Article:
Over Here Not Yet
Renée Rhodes and Shaghayegh Cyrous
March 10 – April 22, 2018
Over Here Not Yet
Exhibition Dates: March 10–April 22, 2018
Opening Reception: Saturday, March 10, 7–10 pm
NEW Gallery Location: 300 Jefferson Street, Oakland, CA 94607
Special Event: Artists in Conversation, April 20, 7–9 pm
Over Here Not Yet presents an installation by Shaghayegh Cyrous and two video works by Renée Rhodes. Both artists explore the literal and psychological ways digital technologies can expand, obscure, limit, and complicate our contemporary experience of place and our capacity for connection. The exhibition investigates how we try and try again to establish closeness and connection with the people and places we call home.
Cyrous’s installation The Closest I Could Get to the Sun creates an immersive environment in which viewers watch and listen to a Skype video conversation between the artist in San Francisco and her mother in Tehran, Iran. Her mother walks around her garden, describing it for Cyrous, who can not return home due to travel restrictions in the United States and political threats in Iran. Oscillating between a hopeful potential for meaningful connection and a frustrating lack of closeness, The Closest I Could Get explores our ongoing attempts to substitute digital proximity for physical presence.
In Rhodes’s Incorporations series, the artist erases the separation between her body and the natural landscape through an exercise in visual camouflage. Though her skin can not chameleon, Rhodes employs printed fabrics, measured movements, and digital imaging tools to mimic the colors and contours of the horizon line. Her work invites viewers to trace the visual and physical gaps between her body and the space she inhabits, drawing attention to moments of failure and the impossibility of a perfect connection.
The artists in Over Here Not Yet reflect on the digital technologies that influence our contemporary experience of place and home. Central to the works in the exhibition is a sense of effort, of trying to be near, of, and in a place, but never fully succeeding. At times optimistic and at times distressing, the works reflect on a familiar place of disjunction between attempt and failure, closeness and distance, which is facilitated and shaped by the technology of our times.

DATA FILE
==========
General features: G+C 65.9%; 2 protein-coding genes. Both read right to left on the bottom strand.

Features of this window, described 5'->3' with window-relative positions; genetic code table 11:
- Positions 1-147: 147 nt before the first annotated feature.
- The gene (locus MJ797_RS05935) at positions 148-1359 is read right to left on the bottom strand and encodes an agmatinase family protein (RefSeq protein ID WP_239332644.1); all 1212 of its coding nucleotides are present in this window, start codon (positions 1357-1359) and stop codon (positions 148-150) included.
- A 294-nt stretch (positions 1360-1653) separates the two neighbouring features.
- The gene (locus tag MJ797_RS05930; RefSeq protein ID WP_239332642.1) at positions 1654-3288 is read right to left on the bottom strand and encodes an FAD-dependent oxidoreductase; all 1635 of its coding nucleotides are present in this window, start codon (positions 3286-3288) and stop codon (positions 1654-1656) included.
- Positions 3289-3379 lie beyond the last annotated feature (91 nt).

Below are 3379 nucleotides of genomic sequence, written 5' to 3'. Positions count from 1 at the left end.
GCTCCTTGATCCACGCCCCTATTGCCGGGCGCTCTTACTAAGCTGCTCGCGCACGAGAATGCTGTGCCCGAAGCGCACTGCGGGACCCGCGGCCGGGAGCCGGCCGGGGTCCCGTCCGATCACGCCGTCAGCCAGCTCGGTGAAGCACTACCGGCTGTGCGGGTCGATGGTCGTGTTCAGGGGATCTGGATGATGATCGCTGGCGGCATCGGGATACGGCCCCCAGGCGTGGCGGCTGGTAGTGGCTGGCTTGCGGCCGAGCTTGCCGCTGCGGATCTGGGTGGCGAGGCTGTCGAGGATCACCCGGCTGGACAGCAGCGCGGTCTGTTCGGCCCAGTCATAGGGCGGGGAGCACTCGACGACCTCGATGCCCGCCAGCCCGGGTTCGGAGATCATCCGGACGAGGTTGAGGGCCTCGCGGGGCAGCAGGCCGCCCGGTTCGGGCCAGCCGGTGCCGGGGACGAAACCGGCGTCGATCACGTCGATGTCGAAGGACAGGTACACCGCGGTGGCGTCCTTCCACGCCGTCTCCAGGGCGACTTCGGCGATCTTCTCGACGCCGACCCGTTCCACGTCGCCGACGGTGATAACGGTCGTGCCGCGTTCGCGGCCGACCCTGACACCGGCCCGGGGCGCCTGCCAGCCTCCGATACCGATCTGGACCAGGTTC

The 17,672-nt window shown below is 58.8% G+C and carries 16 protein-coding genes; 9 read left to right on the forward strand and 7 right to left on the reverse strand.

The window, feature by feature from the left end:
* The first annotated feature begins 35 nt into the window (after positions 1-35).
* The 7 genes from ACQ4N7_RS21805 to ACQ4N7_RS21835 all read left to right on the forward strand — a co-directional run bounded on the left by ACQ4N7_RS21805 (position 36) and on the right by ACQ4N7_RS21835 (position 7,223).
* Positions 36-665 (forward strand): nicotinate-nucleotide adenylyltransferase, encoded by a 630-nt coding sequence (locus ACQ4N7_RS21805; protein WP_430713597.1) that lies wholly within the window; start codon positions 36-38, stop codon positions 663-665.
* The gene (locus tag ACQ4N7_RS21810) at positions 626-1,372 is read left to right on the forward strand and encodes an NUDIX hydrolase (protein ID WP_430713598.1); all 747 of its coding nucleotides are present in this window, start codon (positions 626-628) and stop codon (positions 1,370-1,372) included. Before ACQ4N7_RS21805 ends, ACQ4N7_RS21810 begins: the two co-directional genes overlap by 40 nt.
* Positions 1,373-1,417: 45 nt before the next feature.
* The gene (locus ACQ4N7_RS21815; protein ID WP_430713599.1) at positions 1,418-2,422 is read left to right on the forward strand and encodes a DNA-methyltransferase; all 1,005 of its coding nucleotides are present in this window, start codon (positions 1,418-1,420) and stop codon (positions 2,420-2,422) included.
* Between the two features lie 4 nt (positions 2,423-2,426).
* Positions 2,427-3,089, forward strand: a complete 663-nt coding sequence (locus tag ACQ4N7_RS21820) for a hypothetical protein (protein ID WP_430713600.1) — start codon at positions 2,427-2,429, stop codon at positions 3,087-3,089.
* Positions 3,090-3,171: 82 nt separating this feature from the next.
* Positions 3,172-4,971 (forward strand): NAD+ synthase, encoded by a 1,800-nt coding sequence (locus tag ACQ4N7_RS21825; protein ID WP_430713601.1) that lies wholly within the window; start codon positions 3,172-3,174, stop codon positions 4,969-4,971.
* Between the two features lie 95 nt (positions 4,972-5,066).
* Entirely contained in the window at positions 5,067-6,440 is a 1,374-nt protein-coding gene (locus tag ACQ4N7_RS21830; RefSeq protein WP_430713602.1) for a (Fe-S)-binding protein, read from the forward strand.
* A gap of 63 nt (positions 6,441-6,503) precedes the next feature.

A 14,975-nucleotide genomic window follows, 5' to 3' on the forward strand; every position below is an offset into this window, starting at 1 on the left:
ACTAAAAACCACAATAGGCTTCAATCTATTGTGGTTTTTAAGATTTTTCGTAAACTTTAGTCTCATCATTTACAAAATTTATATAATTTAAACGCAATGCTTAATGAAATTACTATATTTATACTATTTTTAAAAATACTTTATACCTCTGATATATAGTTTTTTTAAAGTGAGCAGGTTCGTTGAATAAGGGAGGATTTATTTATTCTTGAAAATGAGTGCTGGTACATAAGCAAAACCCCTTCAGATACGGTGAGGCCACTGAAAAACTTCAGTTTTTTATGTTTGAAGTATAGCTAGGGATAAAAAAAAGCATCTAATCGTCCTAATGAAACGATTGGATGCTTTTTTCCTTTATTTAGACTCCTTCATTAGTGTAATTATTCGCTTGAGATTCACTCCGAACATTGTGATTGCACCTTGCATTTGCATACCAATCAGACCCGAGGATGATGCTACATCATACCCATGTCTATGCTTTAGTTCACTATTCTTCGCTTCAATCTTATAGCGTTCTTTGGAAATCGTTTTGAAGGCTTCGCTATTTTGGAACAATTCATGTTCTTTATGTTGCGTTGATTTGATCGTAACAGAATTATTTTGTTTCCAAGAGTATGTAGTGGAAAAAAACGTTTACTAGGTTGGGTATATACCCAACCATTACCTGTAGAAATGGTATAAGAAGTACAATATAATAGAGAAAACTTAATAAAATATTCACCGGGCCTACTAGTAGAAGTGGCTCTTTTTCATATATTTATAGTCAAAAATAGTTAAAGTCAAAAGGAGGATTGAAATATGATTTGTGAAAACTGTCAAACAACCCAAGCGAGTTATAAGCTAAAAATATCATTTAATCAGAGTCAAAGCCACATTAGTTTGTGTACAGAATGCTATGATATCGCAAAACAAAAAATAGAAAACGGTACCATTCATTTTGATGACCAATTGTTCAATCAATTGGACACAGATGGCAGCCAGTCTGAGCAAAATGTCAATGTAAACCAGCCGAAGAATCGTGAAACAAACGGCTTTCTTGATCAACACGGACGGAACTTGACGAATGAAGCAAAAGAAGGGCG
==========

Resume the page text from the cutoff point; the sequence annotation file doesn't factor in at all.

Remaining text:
Shaghayegh Cyrous (b. Tehran, Iran, 1987) moved to San Francisco in 2011. Since then, her work has dealt with the experience of cross-cultural communication and translation, addressing predicaments of estrangement and distance caused by political and cultural power dynamics. Cyrous is interested in the critical role digital media plays in the lives of exiles and immigrants. She has exhibited work at venues including Tehran East Art Gallery (Tehran), Asian Art Museum (San Francisco), For-Site Foundation (San Francisco), and SOMArts (San Francisco). In 2017 Cyrous presented work in conjunction with Escuela de Arte Útil at Yerba Buena Center for the Arts. Cyrous holds an MFA in Social Practice from California College of the Arts, San Francisco (2017) and a BA in Visual Art from the University of Science and Culture, Tehran (2010).
Renée Rhodes (b. Largo, Florida, 1984) makes performative walking tours, crowd-sourced memories of lost landscapes, and somatic practices for humans looking to understand their place in nature. Her interdisciplinary practice includes video, performance, installation, and writing. She has shared work at venues including B_Tour Festival (Berlin), 48 Stunden Neukölln (Berlin), Southern Exposure (San Francisco), Di Rosa Center for Contemporary Art (Napa), Soil Gallery (Seattle), Yerba Buena Center for the Arts (San Francisco), and the Virtual Venues Symposium at University of California, Berkeley. Rhodes was awarded a residency at Signal Fire Residency, and in 2015-16 she was an Affiliate Artist at Headlands Center for the Arts. Rhodes holds an MFA in New Genres from the San Francisco Art Institute (2011) and a BFA in Electronic Inter-Media from the University of Florida, Gainesville (2006).
Image Credit: Shaghayegh Cyrous, The Closest I Could Get to the Sun, 2017 (installation view); image courtesy the artist